(M) Warners DVD/BD
Few films this year have generated as much debate as Sucker Punch, which its maker — Watchmen director Zack Snyder — claimed to be an empowering vehicle for its female characters. But plenty of viewers flatly rejected Snyder’s claims, instead shooting down this elaborate fantasia for being misogynistic.
If you thought the deliberate objectification of women in Transformers 3 was off-the-charts, you will be substantially enraged by Sucker Punch’s presentation of “empowered” women.
Set in an alternate version of the 1960s at a bizarre asylum, the wacky story has Baby Doll (Australian actress Emily Browning) and her fellow inmates trying to orchestrate their escape through a series of dangerous daydreams.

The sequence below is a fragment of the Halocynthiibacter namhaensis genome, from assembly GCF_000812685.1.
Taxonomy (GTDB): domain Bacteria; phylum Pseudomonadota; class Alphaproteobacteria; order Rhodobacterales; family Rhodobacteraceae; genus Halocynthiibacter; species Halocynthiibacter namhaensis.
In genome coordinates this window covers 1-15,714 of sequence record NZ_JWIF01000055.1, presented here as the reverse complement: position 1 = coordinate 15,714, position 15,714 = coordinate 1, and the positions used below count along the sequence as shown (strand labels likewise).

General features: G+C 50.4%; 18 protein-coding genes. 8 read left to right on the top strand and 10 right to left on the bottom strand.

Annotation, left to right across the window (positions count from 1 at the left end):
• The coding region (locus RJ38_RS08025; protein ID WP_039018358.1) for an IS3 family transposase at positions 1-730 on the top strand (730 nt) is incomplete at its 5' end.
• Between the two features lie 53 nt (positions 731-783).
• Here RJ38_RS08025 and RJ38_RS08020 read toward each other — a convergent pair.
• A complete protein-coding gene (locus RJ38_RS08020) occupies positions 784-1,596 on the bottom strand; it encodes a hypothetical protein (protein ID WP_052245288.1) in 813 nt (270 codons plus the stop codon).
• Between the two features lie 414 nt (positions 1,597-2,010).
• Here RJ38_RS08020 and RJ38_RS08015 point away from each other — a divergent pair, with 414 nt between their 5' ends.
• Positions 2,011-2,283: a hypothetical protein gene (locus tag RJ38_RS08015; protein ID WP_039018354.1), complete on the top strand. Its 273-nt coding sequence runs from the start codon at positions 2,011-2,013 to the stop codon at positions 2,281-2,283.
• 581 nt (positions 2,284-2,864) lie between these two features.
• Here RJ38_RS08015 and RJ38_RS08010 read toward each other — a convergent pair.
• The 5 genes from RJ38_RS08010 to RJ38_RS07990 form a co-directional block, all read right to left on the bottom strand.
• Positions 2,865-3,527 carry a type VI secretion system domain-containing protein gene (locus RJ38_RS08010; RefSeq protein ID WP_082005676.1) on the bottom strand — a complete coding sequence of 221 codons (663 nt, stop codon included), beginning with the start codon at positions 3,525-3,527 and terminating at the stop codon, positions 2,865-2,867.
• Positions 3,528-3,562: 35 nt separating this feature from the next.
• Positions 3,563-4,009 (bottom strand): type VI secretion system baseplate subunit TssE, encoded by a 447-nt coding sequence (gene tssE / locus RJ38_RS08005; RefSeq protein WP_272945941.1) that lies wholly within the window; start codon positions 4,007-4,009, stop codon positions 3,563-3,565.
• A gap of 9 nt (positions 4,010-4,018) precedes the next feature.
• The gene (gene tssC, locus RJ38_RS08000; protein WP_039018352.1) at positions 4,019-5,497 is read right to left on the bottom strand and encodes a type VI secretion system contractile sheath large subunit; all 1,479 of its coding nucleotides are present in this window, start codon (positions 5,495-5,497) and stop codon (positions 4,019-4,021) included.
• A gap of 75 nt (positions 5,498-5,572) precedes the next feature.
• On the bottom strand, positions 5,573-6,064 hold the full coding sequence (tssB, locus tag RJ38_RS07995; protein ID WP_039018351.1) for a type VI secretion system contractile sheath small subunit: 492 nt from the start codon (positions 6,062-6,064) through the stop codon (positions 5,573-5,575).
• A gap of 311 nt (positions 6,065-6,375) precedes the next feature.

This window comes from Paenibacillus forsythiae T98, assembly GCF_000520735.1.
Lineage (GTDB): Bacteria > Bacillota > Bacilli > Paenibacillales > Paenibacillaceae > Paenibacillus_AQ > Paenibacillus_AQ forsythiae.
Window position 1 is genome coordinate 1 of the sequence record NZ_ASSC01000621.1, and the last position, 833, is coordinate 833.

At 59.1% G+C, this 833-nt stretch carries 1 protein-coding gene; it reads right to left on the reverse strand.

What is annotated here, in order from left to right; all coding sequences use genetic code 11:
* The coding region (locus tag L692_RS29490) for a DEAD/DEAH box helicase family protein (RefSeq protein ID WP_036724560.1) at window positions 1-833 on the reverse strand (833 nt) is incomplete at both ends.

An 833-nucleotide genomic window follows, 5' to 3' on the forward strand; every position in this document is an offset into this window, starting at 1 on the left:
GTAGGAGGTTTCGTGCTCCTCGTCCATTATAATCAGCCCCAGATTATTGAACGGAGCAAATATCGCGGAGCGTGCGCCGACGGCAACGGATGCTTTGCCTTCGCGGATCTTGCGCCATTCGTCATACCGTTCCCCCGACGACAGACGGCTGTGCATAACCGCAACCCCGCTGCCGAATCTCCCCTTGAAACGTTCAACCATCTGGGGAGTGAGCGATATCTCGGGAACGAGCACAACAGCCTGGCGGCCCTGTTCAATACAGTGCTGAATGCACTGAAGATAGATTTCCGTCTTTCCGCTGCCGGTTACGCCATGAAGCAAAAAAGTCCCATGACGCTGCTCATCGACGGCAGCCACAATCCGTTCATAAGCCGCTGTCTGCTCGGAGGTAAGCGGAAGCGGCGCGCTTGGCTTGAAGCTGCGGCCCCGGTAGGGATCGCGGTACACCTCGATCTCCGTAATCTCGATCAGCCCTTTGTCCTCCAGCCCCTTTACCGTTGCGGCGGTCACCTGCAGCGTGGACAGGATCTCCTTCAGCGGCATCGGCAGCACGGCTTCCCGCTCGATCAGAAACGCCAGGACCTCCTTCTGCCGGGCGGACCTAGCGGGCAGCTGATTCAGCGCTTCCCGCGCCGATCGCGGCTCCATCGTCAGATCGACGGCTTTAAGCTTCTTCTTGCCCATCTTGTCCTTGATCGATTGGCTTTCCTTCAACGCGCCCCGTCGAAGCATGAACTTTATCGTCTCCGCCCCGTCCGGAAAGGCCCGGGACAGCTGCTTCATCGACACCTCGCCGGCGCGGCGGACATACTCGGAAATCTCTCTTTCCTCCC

Young women fighting giant robots, ninjas and dragons in a highly stylised universe of imagination isn’t what angered many viewers.
Getting their goat was how Snyder had them enter these cartoonish battlegrounds in fetishised outfits (from schoolgirl uniforms, to skimpy French-maid clobber) and the doorway to each gigantic melee was Baby Doll strip-teasing for leering men.
The confusion between fantasy and reality also blurred the line separating women standing up to patriarchal excess and their becoming willing participants within it.
Escape through being sexual playthings?
As occurs in real-life, Sucker Punch’s attempt to liberate women through means which are used to demean and control them doesn’t produce the sexual revolution that Snyder might possibly have been aiming for.
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